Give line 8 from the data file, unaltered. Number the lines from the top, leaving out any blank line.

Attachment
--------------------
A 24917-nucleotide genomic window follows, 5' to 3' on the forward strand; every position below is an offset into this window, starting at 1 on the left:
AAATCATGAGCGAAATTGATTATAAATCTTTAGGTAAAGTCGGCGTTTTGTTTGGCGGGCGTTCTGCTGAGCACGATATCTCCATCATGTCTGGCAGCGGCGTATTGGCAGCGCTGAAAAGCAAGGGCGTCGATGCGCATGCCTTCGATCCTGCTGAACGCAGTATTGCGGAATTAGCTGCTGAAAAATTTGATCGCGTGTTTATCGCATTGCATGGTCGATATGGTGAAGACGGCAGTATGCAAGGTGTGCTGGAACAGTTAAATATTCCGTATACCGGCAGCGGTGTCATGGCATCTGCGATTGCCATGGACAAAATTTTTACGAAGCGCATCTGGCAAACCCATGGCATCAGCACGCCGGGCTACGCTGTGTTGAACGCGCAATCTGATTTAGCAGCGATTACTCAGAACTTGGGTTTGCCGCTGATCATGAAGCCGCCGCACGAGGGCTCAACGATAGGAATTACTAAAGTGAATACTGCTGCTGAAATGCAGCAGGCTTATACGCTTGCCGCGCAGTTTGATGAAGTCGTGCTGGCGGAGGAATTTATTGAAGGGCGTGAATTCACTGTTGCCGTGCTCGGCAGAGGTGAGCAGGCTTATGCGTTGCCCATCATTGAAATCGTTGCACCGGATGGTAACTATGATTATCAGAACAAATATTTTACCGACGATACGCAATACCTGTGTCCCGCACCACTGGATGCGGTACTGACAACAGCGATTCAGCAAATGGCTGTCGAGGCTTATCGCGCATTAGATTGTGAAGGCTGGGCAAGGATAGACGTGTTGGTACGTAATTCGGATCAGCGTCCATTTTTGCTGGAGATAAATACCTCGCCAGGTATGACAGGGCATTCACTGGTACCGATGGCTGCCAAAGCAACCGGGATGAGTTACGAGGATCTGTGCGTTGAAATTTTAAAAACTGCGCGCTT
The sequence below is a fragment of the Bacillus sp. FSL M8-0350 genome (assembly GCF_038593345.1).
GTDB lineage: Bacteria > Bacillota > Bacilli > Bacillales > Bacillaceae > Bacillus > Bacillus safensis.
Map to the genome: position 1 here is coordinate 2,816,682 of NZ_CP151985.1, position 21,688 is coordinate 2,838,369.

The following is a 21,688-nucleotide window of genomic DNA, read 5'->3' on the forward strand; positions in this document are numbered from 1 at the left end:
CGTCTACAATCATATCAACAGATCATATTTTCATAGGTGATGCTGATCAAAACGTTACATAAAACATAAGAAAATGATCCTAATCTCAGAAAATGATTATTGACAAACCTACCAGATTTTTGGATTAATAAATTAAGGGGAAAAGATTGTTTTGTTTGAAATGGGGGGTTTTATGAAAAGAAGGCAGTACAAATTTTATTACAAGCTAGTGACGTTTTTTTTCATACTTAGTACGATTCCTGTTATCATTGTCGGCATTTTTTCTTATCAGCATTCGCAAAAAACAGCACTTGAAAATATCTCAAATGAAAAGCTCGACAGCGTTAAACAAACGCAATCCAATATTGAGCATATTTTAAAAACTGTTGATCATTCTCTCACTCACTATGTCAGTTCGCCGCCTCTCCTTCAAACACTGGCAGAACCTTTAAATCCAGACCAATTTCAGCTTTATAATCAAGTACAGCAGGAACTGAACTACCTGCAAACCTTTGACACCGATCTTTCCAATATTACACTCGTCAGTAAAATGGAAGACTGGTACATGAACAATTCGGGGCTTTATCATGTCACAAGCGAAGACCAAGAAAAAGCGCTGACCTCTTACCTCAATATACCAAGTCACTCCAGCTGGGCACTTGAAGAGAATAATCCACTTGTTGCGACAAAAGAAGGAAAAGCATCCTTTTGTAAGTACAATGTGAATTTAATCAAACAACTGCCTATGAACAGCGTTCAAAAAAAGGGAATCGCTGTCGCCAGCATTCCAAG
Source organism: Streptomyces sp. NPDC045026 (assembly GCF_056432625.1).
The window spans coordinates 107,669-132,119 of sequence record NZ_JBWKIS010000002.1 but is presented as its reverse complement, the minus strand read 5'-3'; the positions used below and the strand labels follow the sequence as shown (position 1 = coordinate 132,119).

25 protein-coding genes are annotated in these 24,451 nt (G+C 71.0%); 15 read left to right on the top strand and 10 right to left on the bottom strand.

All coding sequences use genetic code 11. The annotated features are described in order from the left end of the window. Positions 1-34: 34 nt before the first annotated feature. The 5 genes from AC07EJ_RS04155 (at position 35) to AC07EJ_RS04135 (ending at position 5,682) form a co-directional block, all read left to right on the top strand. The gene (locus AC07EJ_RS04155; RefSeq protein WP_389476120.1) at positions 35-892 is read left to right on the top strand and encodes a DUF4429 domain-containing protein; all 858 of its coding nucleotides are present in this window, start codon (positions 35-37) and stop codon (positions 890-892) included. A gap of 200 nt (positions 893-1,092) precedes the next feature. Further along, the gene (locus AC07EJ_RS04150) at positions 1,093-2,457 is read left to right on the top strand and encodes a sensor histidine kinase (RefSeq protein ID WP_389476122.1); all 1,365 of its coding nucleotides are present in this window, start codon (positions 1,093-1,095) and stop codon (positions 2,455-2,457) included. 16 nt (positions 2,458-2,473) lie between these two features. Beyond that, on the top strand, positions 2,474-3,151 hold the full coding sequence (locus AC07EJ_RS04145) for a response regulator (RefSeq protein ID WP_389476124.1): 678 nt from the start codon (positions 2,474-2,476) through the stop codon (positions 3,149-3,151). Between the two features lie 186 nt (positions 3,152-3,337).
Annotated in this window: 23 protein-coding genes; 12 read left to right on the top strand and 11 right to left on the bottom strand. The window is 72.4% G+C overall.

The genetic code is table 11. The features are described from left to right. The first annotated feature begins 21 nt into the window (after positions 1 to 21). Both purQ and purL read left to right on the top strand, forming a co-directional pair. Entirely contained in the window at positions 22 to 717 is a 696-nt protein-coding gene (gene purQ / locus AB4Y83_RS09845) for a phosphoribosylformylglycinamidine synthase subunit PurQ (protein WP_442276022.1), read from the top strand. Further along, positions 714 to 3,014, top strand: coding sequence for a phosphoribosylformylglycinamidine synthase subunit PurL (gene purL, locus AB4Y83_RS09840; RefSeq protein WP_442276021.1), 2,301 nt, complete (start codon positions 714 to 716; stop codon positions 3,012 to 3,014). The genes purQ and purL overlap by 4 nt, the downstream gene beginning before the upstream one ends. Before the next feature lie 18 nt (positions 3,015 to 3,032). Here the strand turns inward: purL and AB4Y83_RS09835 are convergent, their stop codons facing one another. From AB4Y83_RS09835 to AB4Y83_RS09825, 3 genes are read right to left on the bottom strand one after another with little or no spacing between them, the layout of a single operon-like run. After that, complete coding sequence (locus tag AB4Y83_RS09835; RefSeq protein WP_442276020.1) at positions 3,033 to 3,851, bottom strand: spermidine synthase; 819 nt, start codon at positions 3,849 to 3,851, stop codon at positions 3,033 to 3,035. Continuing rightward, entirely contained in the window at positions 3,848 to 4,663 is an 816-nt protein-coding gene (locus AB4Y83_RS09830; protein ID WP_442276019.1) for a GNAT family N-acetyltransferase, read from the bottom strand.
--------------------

Source organism: Streptomyces sp. NPDC045026 (assembly GCF_056432625.1).